Ever since President Obama’s bold 2011 State of the Union address statement that the U.S. would put 1 million advanced technology cars on the road by 2015, we’ve been waiting for electric vehicles (EVs) to make a dent in auto industry. Two long years later, we’re still waiting, and the Department of Energy has quietly backtracked on the bold promise.
Well, a surprise collaboration between automakers Daimler, Ford and Nissan suggests that EVs may have already exhausted their 15 minutes of fame, and a better solution is on the horizon. The trio recently announced a unique three-way agreement for the joint development of common fuel cell system that will speed up availability of true zero-emission technology. Using money and smarts from all three, the companies expect to launch of world’s first affordable, mass-market fuel cell electric vehicles as early as 2017.
Not exactly sure what a fuel cell vehicle is or why you should be excited about this announcement? Daimler explains:
Like today’s battery-electric vehicles, fuel cell electric vehicles (FCEVs) are more efficient than conventional cars, and they use diverse energy sources beyond petroleum. The electricity for an FCEV is produced on board the vehicle in the fuel cell stack where it is generated following an electro-chemical reaction between hydrogen – stored in a purpose-designed, high-pressure tank in the car – and oxygen from the air. The only by-products are water vapor and heat.
Yes, fuel cell vehicles are the zero emissions vehicles we’ve all been dreaming about. But what does this announcement mean for the long-suffering EV market, after all, the all-electric Nissan LEAF has been the company’s bread and butter. And is it really realistic that FCEVs will be available (and affordable) in just four short years?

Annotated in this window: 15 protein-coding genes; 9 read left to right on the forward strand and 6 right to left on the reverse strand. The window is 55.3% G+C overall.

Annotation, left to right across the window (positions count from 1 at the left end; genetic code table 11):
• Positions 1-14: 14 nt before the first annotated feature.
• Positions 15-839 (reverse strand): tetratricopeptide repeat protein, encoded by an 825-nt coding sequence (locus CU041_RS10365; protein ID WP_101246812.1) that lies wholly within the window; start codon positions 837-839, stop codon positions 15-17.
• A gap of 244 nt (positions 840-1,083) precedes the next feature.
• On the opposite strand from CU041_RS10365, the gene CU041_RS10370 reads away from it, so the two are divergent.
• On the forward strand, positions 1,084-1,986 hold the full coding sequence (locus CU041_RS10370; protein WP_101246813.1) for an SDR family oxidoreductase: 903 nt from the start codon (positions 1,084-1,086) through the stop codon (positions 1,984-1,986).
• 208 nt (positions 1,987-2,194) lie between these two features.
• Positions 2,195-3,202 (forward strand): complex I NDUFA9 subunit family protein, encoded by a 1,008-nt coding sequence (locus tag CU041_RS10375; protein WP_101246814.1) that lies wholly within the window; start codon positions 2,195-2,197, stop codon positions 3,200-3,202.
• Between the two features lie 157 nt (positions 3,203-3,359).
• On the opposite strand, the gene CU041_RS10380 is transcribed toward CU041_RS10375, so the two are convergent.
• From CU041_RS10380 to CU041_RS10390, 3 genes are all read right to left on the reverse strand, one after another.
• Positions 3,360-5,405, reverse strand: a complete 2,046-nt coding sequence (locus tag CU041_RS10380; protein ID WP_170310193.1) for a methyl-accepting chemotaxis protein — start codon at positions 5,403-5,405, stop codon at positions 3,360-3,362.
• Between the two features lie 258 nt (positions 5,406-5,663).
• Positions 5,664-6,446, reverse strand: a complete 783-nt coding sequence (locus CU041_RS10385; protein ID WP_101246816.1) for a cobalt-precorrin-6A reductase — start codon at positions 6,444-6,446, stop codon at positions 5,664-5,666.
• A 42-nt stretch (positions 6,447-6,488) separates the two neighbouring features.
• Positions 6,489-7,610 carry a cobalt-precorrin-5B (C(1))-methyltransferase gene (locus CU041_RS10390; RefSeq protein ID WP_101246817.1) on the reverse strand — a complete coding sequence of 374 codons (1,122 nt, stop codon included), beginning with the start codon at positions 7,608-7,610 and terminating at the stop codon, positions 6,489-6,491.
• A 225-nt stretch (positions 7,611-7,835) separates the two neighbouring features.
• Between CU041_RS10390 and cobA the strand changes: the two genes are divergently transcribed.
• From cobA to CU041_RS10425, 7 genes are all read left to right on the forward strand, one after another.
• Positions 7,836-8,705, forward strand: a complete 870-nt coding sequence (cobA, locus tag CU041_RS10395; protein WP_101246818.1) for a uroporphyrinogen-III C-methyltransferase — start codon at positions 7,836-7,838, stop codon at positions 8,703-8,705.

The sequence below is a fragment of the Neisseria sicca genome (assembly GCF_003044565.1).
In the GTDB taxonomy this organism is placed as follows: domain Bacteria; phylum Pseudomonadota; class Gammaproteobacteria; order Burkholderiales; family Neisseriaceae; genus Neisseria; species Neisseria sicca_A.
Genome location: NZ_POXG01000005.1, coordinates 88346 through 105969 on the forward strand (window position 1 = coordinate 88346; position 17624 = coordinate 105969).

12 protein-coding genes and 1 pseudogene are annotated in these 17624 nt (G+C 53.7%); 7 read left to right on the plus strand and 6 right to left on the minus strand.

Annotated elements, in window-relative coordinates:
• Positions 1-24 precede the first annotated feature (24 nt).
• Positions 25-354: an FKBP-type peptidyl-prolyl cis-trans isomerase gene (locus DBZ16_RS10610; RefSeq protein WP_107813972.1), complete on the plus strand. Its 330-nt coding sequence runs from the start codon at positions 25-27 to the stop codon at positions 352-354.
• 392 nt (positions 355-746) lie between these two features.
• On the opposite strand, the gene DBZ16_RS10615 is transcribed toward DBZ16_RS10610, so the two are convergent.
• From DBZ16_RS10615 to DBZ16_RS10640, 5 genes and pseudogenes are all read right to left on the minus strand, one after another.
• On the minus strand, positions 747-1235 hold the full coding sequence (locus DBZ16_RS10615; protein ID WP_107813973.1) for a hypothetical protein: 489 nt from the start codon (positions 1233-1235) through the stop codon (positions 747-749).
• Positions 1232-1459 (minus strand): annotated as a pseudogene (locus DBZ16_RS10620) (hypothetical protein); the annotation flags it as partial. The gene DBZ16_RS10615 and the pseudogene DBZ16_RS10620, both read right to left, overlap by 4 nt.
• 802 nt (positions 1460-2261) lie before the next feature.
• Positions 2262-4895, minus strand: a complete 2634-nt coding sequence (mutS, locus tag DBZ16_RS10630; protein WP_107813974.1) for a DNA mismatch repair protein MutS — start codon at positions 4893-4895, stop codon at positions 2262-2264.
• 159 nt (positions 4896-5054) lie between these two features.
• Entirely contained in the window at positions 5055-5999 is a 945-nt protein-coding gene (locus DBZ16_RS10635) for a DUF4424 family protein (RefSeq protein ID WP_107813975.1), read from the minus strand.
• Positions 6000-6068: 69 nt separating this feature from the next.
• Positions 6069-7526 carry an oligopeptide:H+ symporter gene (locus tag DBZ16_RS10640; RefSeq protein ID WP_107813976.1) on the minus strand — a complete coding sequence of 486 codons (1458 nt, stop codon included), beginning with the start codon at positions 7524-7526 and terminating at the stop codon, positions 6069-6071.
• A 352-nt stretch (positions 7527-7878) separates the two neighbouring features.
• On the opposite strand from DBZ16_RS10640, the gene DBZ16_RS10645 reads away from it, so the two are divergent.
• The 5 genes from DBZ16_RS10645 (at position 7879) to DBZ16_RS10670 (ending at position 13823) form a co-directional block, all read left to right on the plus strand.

Well, if (and that’s a big IF) Daimler, Ford and Nissan reach their goal, it’s hard to see why anyone would settle for a plain-old EV when they could have a no-charging-necessary, zero-emission FCEV instead. The only good reason, as always, would be price. But the three companies have specifically stated that they’re going for an affordable, mass-market fuel cell, so it’s safe to assume they’re shooting for what would be an average auto price for 2017.
Although Daimler, Ford and Nissan have more than 60 years of cumulative experience developing FCEVs and their prototypes have logged more than 10 million km in test drives around the world, progress has been slow because of price. It will be interesting to see how the companies will overcome this barrier all of a sudden, when no one seems to have been able to do so for decades.
There’s also another clue that suggests the EV market will continue to grow despite the emergence of FCEVs on the scene: as CNN reports, while “a fuel-cell-powered car can travel much longer distances than battery-powered ones before needing to be refueled…fuel cells can be more readily used in large vehicles like trucks and SUVs.” This slight distinction was confirmed by a Nissan executive during a recent press conference. So it would seem that even if 2017 is the year of the FCEV, regular old electric cars will still be around for some time.
This is good news, and means that all the recent work on smaller, more efficient EV batteries, and solar powered charging stations has not been in vain. Most importantly, the collaboration sends a clear signal to suppliers, policymakers and the industry to encourage further development of hydrogen refueling stations and other infrastructure necessary to allow the vehicles to be mass-marketed at some point in the future.
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